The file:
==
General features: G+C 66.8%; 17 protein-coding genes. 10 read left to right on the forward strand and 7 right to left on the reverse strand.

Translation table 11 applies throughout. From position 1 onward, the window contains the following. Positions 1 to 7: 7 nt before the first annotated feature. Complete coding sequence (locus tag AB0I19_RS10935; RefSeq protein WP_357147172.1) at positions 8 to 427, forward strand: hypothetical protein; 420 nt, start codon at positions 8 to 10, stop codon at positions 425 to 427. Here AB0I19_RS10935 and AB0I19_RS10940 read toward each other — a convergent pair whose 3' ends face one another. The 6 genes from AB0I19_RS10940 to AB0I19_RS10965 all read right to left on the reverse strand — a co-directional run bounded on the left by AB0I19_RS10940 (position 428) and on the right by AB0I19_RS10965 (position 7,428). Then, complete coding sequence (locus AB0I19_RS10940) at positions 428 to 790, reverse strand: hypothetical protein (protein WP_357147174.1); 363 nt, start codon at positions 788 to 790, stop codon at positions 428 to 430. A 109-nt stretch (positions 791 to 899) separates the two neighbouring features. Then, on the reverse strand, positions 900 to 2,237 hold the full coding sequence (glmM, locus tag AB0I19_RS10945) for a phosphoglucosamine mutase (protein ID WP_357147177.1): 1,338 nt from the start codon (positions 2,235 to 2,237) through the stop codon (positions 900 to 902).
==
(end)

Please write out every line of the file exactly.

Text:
General features: G+C 66.8%; 17 protein-coding genes. 10 read left to right on the forward strand and 7 right to left on the reverse strand.

Translation table 11 applies throughout. From position 1 onward, the window contains the following. Positions 1 to 7: 7 nt before the first annotated feature. Complete coding sequence (locus tag AB0I19_RS10935; RefSeq protein WP_357147172.1) at positions 8 to 427, forward strand: hypothetical protein; 420 nt, start codon at positions 8 to 10, stop codon at positions 425 to 427. Here AB0I19_RS10935 and AB0I19_RS10940 read toward each other — a convergent pair whose 3' ends face one another. The 6 genes from AB0I19_RS10940 to AB0I19_RS10965 all read right to left on the reverse strand — a co-directional run bounded on the left by AB0I19_RS10940 (position 428) and on the right by AB0I19_RS10965 (position 7,428). Then, complete coding sequence (locus AB0I19_RS10940) at positions 428 to 790, reverse strand: hypothetical protein (protein WP_357147174.1); 363 nt, start codon at positions 788 to 790, stop codon at positions 428 to 430. A 109-nt stretch (positions 791 to 899) separates the two neighbouring features. Then, on the reverse strand, positions 900 to 2,237 hold the full coding sequence (glmM, locus tag AB0I19_RS10945) for a phosphoglucosamine mutase (protein ID WP_357147177.1): 1,338 nt from the start codon (positions 2,235 to 2,237) through the stop codon (positions 900 to 902).